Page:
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The Realistic Optimist

She sat down at the table and     automatically lifted the mug of coffee towards her face, analyzed it, then sniffed it.

“I’m sure it’s fine,” he said with a snicker.  “Why do you always think it’s going to be wrong?”

She took off her hoodie and draped it over the chair behind her.  “Because they rarely, if ever, get it  exactly how I order it.”

“So negative for an optimist!”

“Let’s just say I’m a realistic optimist and leave it at that.”  She stirred the coffee and took another sniff.  “I think there’s too much cinnamon.”

He laughed.  “No such thing.”

“As too much cinnamon?” she asked with a smile.

“No, jerk.  As a realistic optimist.”

“Sure there is.”

“Optimists are dreamers by nature.  A person claiming to be a realistic optimist is just an undercover pessimist, trying to figure out why optimists are so optimistic, what makes them tick, why they think there will be a happy ending regardless of how things are in the present.”

“Nah,” she said, swatting his idea away from the table.  “I’m a dreamer who hopes for the best, but prepares for the worst.”

“An optimist wouldn’t prepare for the worst.  He or she would just know that either the best will happen, or they will take something from the bad event, no matter what it is, that will make them a better person.”

She sighed and took a sip.  “Hmmm…I was right, too much cinnamon, not enough milk.”  She put it down and pushed it away from her and towards him.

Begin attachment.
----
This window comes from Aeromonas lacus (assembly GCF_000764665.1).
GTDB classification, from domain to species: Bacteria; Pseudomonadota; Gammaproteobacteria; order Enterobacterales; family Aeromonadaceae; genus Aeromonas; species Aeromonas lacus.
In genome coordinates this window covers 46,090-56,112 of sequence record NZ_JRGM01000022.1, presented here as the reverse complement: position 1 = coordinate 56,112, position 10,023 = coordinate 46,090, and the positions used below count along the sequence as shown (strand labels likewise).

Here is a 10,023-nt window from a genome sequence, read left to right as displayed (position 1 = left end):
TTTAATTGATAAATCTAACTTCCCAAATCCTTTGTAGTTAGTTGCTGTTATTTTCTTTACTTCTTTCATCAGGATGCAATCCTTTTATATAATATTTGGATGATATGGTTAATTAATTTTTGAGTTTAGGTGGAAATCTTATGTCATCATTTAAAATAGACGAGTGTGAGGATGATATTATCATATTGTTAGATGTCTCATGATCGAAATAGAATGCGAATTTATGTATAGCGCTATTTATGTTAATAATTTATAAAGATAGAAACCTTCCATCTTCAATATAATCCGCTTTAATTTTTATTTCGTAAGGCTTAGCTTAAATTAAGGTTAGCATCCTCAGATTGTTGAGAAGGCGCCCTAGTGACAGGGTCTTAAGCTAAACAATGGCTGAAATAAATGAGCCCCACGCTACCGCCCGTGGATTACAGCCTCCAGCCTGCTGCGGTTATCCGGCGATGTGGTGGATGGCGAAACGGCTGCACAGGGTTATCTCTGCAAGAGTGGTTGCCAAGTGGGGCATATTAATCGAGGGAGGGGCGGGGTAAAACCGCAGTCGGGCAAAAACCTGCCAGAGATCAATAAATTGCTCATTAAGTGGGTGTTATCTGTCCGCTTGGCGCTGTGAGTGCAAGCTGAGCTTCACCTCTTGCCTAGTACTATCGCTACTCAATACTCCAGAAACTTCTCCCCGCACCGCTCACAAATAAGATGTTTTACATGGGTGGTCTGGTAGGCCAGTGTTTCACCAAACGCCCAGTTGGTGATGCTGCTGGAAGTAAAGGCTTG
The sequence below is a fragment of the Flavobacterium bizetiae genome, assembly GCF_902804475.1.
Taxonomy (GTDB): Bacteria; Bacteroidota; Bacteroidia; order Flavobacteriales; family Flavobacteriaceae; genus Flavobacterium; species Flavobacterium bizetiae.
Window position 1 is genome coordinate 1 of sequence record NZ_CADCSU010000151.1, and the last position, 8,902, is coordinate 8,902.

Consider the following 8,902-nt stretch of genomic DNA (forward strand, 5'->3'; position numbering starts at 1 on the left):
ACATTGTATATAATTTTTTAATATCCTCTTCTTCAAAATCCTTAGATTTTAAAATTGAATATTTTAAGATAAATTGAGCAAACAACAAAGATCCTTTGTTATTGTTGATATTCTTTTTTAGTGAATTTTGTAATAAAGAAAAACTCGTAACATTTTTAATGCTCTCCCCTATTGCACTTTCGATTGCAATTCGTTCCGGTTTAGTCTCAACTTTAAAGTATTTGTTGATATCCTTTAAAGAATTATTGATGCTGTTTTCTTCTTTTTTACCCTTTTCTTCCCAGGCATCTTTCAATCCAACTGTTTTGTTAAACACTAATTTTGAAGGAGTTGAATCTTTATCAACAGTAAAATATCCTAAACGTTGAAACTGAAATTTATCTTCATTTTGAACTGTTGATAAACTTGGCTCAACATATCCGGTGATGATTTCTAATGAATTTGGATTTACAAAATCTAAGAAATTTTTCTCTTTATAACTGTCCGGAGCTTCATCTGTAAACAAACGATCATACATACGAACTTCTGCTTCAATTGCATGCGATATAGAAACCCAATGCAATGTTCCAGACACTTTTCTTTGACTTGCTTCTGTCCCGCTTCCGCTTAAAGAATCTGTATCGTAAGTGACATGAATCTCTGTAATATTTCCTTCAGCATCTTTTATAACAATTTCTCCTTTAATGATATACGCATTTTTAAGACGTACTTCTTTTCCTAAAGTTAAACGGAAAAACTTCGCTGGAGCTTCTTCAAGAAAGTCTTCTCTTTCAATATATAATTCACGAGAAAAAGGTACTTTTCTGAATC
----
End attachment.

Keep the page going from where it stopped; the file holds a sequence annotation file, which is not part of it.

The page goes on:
He reached over and grabbed the cup, walked to the self-serve table, and added some milk.  He sipped it, added a little more, and returned.

“It still has too much cinnamon, I’ll bet you,” she said.  He handed it to her and she sipped it, said nothing, and put it down, this time on the table right in front of her.  He smiled.

Photograph and some dialogue by Jessica Brookins.

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dan·de·li·on

The two of them lounged on the grassy hill, she barefoot, he in his flip-flops, watching the wind blow wishes from a patch of dandelions into the air and around the foot of the hill.  Her toes scrunched around grass and pulled on it nervously.  He chewed his cuticles until she reached up and swatted his hand away from his mouth.

“Stop that.  Those are there for a reason!”

“What reason?”

“How should I know?”

He shrugged, then started laughing and pushed her playfully.  She leaned away for about a second, then buoyed back towards him, letting her head rest on his shoulder.  He smiled, squinting into the sunshine that was filtering through the leaves in the tree overhead, casting dancing shadows on them, performing a ballet just for the two of them.  He thought of that and smiled.

“What are you thinking about?”

“Dancing leaves.”

She looked at him oddly, questioningly, as her mouth slowly curled up into a smile, and she shoved him.  He buoyed this time, but came back with enough force to knock her back over, and they both started laughing.  The laughing turned to smiling, then to a deep look that made them both feel as if time had stopped.  The smiles faded into seriousness.

“I’m sorry.”

“What can I say?  It happens.”

He looked sad, and her eyes began a tiny flood, and her lip trembled a little.  Just once.

“I don’t understand why.”

“Me neither.”

“Will we get over it?”

“Yes.”

“How can you be so sure?”

“I love you.  That’s how.”

They were still staring, and they both knew it to be as true as the day they first said it.

“Yeah, you’re right.”

Their attention went from each other to the wishes gently floating around them.  They looked down the hill at the bald heads of what were once flowers as yellow as the sun, one that many considered a weed.  The wind picked up and blew the wishes around them, one hovering between them, daring them to reach for it, and they both looked at it until their eyes focused on each other.  Neither moved, and the wish slowly rose up into the air, and away.